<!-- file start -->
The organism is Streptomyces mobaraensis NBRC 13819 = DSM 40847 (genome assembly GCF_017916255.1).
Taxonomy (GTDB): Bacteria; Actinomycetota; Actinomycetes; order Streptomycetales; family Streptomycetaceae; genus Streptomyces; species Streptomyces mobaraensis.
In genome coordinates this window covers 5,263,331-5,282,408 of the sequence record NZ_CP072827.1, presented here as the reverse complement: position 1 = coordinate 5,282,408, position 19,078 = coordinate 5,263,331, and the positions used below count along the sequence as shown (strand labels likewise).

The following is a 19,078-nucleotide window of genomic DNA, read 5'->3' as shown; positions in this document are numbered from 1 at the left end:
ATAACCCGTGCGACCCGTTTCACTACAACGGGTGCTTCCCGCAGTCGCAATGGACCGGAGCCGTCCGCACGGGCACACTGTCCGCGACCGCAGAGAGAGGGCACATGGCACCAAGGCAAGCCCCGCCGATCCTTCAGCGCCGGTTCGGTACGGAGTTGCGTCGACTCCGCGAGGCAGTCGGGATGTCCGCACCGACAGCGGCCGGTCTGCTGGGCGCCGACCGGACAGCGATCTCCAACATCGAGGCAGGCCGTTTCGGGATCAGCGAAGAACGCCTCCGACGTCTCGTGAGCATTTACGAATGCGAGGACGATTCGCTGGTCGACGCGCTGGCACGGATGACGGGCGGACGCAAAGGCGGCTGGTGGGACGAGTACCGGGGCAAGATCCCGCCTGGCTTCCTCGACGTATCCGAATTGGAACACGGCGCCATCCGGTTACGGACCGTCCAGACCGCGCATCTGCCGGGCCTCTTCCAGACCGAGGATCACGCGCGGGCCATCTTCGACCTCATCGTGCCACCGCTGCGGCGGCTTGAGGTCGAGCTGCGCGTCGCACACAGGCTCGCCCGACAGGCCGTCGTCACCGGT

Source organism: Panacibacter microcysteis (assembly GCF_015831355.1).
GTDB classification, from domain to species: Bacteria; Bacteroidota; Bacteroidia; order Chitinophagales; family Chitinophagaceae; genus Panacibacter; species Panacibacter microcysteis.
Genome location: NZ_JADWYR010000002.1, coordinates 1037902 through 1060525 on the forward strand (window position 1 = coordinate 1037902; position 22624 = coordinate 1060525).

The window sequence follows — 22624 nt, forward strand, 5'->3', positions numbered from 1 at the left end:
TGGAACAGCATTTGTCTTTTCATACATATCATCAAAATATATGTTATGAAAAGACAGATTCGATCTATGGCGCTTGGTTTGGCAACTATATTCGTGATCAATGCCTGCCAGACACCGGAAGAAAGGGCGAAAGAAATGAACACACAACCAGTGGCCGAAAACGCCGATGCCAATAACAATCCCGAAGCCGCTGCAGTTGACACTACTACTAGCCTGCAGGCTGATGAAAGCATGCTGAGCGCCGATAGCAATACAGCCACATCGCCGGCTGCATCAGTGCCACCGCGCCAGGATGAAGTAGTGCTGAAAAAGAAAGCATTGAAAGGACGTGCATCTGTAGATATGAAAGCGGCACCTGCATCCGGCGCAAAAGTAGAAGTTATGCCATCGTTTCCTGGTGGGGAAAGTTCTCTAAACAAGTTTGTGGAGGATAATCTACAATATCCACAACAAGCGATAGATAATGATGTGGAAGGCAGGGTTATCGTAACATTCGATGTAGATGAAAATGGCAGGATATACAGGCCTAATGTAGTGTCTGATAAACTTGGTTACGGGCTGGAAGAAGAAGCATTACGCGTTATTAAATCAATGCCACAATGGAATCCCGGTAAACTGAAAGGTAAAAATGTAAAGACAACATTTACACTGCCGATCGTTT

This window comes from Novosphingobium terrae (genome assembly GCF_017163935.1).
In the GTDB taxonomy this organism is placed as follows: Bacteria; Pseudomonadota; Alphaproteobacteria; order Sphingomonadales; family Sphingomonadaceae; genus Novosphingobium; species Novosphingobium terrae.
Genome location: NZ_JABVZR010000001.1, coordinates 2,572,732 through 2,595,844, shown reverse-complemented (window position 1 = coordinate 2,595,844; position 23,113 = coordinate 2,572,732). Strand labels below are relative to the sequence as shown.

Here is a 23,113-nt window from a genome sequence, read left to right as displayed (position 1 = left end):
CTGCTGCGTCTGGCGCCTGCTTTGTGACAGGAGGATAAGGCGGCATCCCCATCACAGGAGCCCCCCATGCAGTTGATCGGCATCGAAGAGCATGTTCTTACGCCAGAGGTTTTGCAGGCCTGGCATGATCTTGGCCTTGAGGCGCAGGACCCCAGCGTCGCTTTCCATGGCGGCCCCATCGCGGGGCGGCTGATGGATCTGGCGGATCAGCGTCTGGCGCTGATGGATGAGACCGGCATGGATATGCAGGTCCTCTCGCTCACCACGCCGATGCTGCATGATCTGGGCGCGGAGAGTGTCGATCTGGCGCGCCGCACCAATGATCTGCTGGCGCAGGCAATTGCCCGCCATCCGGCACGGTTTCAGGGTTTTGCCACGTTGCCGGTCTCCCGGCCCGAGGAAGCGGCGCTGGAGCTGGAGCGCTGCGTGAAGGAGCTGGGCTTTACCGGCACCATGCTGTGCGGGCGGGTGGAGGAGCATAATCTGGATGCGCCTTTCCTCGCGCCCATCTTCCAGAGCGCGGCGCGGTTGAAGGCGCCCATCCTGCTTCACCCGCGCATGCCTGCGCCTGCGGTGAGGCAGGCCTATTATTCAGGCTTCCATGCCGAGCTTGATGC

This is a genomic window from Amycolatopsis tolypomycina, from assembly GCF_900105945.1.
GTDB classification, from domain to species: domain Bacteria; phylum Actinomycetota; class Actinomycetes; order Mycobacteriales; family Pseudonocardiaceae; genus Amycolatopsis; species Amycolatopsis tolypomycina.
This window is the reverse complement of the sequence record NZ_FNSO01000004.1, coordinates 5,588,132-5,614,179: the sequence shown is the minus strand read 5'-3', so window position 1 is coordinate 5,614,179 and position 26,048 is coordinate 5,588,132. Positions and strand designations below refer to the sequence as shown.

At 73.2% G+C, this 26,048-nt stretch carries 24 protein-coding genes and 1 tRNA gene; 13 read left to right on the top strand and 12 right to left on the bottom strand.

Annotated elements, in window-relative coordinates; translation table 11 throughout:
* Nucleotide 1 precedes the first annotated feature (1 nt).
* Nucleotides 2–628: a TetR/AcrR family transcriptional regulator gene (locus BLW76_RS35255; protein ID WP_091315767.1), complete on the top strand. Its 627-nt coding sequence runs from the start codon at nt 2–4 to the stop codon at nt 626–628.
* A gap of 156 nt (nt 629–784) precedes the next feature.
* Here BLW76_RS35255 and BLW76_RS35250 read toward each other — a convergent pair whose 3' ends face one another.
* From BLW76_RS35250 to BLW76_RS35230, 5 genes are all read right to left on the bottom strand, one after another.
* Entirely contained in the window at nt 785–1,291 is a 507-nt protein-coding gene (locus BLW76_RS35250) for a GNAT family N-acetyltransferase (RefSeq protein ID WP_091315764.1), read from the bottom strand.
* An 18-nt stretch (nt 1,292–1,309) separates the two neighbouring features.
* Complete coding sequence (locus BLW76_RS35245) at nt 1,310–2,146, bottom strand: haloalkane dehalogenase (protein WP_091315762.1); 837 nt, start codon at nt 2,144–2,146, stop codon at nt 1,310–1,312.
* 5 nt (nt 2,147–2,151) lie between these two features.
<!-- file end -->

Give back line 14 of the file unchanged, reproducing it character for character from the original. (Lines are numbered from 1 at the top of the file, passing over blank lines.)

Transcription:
Here is a 23,113-nt window from a genome sequence, read left to right as displayed (position 1 = left end):